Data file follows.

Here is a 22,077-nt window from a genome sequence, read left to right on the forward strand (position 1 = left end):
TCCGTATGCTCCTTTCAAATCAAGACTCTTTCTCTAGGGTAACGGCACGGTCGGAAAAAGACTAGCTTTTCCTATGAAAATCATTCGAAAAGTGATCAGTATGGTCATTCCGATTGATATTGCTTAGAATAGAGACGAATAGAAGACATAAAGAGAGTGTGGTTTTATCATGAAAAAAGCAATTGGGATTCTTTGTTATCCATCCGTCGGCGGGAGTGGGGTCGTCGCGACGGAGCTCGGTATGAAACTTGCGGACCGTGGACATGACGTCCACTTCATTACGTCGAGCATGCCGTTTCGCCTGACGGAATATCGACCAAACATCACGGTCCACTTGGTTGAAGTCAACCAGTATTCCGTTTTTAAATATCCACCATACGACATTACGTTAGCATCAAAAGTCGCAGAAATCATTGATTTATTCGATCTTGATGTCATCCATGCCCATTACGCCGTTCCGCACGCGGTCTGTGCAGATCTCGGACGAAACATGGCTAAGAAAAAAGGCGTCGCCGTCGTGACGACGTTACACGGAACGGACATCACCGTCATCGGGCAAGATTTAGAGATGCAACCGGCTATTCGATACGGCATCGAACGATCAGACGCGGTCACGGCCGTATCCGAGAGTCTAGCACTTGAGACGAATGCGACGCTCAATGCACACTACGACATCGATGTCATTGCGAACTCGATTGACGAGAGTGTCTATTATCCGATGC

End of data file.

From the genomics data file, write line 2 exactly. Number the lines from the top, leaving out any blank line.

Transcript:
TCCGTATGCTCCTTTCAAATCAAGACTCTTTCTCTAGGGTAACGGCACGGTCGGAAAAAGACTAGCTTTTCCTATGAAAATCATTCGAAAAGTGATCAGTATGGTCATTCCGATTGATATTGCTTAGAATAGAGACGAATAGAAGACATAAAGAGAGTGTGGTTTTATCATGAAAAAAGCAATTGGGATTCTTTGTTATCCATCCGTCGGCGGGAGTGGGGTCGTCGCGACGGAGCTCGGTATGAAACTTGCGGACCGTGGACATGACGTCCACTTCATTACGTCGAGCATGCCGTTTCGCCTGACGGAATATCGACCAAACATCACGGTCCACTTGGTTGAAGTCAACCAGTATTCCGTTTTTAAATATCCACCATACGACATTACGTTAGCATCAAAAGTCGCAGAAATCATTGATTTATTCGATCTTGATGTCATCCATGCCCATTACGCCGTTCCGCACGCGGTCTGTGCAGATCTCGGACGAAACATGGCTAAGAAAAAAGGCGTCGCCGTCGTGACGACGTTACACGGAACGGACATCACCGTCATCGGGCAAGATTTAGAGATGCAACCGGCTATTCGATACGGCATCGAACGATCAGACGCGGTCACGGCCGTATCCGAGAGTCTAGCACTTGAGACGAATGCGACGCTCAATGCACACTACGACATCGATGTCATTGCGAACTCGATTGACGAGAGTGTCTATTATCCGATGC